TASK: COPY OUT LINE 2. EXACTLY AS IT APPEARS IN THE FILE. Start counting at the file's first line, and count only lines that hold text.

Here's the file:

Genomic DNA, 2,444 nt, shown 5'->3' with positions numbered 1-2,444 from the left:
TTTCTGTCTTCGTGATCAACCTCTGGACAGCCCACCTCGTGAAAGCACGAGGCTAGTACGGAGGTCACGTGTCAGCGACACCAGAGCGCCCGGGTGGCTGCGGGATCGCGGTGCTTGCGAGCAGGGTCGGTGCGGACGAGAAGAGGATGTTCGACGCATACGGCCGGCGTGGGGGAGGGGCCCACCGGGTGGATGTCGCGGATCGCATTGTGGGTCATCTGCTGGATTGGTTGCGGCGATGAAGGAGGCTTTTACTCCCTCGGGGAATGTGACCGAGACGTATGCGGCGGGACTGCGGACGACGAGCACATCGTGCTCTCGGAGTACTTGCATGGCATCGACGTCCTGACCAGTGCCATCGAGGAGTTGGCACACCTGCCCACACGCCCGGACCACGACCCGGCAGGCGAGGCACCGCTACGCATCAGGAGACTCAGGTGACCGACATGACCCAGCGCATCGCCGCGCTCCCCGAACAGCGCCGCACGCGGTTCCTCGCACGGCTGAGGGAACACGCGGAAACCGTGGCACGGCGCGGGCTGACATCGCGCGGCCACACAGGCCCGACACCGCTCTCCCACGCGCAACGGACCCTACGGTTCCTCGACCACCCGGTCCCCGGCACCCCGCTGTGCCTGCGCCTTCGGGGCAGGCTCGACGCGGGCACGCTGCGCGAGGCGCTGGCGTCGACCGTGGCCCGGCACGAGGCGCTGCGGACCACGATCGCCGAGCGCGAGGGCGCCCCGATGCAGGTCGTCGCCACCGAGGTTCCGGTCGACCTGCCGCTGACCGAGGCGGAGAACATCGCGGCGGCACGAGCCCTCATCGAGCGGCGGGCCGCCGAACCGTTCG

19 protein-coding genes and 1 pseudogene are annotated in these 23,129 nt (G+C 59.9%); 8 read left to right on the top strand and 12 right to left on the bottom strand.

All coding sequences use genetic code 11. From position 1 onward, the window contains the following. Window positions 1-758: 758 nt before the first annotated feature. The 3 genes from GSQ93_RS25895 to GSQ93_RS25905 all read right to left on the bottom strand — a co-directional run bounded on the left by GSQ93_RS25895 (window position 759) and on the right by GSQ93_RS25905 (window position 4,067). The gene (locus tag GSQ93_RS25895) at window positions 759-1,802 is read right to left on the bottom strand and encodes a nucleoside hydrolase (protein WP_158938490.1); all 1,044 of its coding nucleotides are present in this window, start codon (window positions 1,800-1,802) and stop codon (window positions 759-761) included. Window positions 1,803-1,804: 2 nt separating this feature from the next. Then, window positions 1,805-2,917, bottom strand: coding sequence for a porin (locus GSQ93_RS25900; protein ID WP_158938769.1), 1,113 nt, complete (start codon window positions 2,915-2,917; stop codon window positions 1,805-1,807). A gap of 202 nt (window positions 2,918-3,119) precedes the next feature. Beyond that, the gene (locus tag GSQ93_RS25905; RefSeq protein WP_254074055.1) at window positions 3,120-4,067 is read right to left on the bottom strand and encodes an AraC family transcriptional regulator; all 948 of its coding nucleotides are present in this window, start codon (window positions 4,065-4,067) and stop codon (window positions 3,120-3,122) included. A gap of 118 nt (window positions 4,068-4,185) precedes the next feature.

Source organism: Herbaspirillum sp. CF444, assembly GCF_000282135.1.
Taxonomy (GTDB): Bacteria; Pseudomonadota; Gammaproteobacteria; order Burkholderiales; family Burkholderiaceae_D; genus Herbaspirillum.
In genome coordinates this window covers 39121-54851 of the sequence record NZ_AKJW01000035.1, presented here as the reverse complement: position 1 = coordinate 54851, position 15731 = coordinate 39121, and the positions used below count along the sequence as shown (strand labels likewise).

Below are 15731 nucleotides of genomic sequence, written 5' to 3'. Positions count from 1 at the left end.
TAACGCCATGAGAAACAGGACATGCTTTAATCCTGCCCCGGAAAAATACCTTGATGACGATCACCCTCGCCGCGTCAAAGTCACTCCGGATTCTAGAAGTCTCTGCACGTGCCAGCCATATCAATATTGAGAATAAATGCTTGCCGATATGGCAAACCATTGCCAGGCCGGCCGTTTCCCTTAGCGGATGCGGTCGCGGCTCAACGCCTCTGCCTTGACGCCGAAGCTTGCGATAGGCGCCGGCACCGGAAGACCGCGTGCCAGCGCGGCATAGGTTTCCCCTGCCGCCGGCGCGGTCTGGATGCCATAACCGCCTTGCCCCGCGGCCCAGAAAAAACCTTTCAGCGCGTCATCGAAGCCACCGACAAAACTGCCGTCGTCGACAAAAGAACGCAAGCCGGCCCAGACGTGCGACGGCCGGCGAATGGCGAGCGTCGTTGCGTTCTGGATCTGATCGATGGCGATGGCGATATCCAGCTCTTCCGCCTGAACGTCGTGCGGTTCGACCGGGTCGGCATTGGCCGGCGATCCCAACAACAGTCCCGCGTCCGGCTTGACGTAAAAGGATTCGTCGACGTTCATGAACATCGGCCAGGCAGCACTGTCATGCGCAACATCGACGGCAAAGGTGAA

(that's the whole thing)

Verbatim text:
TTTCTGTCTTCGTGATCAACCTCTGGACAGCCCACCTCGTGAAAGCACGAGGCTAGTACGGAGGTCACGTGTCAGCGACACCAGAGCGCCCGGGTGGCTGCGGGATCGCGGTGCTTGCGAGCAGGGTCGGTGCGGACGAGAAGAGGATGTTCGACGCATACGGCCGGCGTGGGGGAGGGGCCCACCGGGTGGATGTCGCGGATCGCATTGTGGGTCATCTGCTGGATTGGTTGCGGCGATGAAGGAGGCTTTTACTCCCTCGGGGAATGTGACCGAGACGTATGCGGCGGGACTGCGGACGACGAGCACATCGTGCTCTCGGAGTACTTGCATGGCATCGACGTCCTGACCAGTGCCATCGAGGAGTTGGCACACCTGCCCACACGCCCGGACCACGACCCGGCAGGCGAGGCACCGCTACGCATCAGGAGACTCAGGTGACCGACATGACCCAGCGCATCGCCGCGCTCCCCGAACAGCGCCGCACGCGGTTCCTCGCACGGCTGAGGGAACACGCGGAAACCGTGGCACGGCGCGGGCTGACATCGCGCGGCCACACAGGCCCGACACCGCTCTCCCACGCGCAACGGACCCTACGGTTCCTCGACCACCCGGTCCCCGGCACCCCGCTGTGCCTGCGCCTTCGGGGCAGGCTCGACGCGGGCACGCTGCGCGAGGCGCTGGCGTCGACCGTGGCCCGGCACGAGGCGCTGCGGACCACGATCGCCGAGCGCGAGGGCGCCCCGATGCAGGTCGTCGCCACCGAGGTTCCGGTCGACCTGCCGCTGACCGAGGCGGAGAACATCGCGGCGGCACGAGCCCTCATCGAGCGGCGGGCCGCCGAACCGTTCG